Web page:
You can drink the clear fruit juice like apple and white grape.

Q: Can a colonoscopy be performed safely with an indirect inguinal hernia?

There are different types of a hernia. It purely depends on how much amount of colon present in a hernia. If it has a very small presence in it, like in case of an indirect hernia, the process could be done without any issue. A massive hernia with much more colon in it would not be advisable for the procedure.

It requires proper analysis of the size before deciding. Please consult your doctor.

Q: Why do I have no bowel movement after my colonoscopy?

Entire bowl is cleaned during the process. It takes some time before the body restores all functionality back to normal.

If you had constipation earlier, you would need a stool softener.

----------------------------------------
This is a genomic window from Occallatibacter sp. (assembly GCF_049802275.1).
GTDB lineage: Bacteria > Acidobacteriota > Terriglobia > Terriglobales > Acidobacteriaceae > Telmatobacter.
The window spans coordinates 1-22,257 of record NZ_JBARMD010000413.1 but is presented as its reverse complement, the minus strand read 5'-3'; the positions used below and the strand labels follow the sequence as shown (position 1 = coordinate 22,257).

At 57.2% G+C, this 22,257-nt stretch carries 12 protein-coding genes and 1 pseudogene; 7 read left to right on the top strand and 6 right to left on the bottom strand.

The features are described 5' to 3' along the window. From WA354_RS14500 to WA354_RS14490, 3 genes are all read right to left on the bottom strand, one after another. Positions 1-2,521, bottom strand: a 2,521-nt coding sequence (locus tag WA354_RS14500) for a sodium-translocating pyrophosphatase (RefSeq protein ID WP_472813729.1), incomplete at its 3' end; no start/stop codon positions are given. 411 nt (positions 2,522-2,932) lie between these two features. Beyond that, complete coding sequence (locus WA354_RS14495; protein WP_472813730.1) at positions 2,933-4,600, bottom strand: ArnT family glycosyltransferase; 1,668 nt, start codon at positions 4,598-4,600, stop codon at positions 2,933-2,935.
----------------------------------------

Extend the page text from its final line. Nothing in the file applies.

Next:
Do not use any laxative post-procedure as it may create stress in your colon.

Q: How long does it take to normalize bowel movement after my colonoscopy?

The timeline differs from patient to patient. It is normal for your bowels to be “sluggish” post process. It may take days before you experience what was normal.

Start a regular diet or the diet suggested by the doctor. For uncomplicated cases, you can start eating common foods after few hours. Read this to learn what to eat after colonoscopy.

You should drink lots of liquids and eat easy to digest foods. It may take few days before peristalsis, or the colon contractions that move the stool out of the body to normalize. Go for a brisk walk if possible. It helps with proper digestion.

Eat small meals instead of eating all food at a time.

Q: Can I get a colonoscopy if I have impaired but untreated kidneys?

Yes, you can go for it.